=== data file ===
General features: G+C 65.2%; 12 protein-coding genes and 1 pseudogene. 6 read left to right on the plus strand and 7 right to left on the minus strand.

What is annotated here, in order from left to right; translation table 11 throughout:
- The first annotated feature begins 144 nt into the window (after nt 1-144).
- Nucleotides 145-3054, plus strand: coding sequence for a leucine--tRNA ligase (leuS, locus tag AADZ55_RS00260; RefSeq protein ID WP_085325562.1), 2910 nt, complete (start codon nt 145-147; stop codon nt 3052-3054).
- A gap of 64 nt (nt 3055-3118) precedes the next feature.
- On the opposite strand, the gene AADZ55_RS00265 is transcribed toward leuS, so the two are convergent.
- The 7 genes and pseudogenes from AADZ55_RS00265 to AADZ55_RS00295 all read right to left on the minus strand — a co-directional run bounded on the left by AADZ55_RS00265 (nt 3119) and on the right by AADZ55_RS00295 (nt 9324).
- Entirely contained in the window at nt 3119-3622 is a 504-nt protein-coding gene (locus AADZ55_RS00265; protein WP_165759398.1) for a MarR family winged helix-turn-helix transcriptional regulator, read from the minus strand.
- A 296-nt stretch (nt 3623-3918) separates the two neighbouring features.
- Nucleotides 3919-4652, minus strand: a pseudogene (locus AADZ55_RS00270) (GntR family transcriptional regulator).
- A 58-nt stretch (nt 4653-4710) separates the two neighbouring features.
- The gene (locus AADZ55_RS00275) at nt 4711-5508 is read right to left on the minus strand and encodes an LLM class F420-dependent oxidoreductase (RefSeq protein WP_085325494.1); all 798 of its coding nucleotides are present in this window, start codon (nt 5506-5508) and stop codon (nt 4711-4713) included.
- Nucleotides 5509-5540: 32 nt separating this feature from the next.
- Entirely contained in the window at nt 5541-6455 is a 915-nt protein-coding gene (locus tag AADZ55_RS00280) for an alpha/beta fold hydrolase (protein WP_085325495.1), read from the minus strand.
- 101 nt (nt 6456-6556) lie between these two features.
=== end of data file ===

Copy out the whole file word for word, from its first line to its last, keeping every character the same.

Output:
General features: G+C 65.2%; 12 protein-coding genes and 1 pseudogene. 6 read left to right on the plus strand and 7 right to left on the minus strand.

What is annotated here, in order from left to right; translation table 11 throughout:
- The first annotated feature begins 144 nt into the window (after nt 1-144).
- Nucleotides 145-3054, plus strand: coding sequence for a leucine--tRNA ligase (leuS, locus tag AADZ55_RS00260; RefSeq protein ID WP_085325562.1), 2910 nt, complete (start codon nt 145-147; stop codon nt 3052-3054).
- A gap of 64 nt (nt 3055-3118) precedes the next feature.
- On the opposite strand, the gene AADZ55_RS00265 is transcribed toward leuS, so the two are convergent.
- The 7 genes and pseudogenes from AADZ55_RS00265 to AADZ55_RS00295 all read right to left on the minus strand — a co-directional run bounded on the left by AADZ55_RS00265 (nt 3119) and on the right by AADZ55_RS00295 (nt 9324).
- Entirely contained in the window at nt 3119-3622 is a 504-nt protein-coding gene (locus AADZ55_RS00265; protein WP_165759398.1) for a MarR family winged helix-turn-helix transcriptional regulator, read from the minus strand.
- A 296-nt stretch (nt 3623-3918) separates the two neighbouring features.
- Nucleotides 3919-4652, minus strand: a pseudogene (locus AADZ55_RS00270) (GntR family transcriptional regulator).
- A 58-nt stretch (nt 4653-4710) separates the two neighbouring features.
- The gene (locus AADZ55_RS00275) at nt 4711-5508 is read right to left on the minus strand and encodes an LLM class F420-dependent oxidoreductase (RefSeq protein WP_085325494.1); all 798 of its coding nucleotides are present in this window, start codon (nt 5506-5508) and stop codon (nt 4711-4713) included.
- Nucleotides 5509-5540: 32 nt separating this feature from the next.
- Entirely contained in the window at nt 5541-6455 is a 915-nt protein-coding gene (locus tag AADZ55_RS00280) for an alpha/beta fold hydrolase (protein WP_085325495.1), read from the minus strand.
- 101 nt (nt 6456-6556) lie between these two features.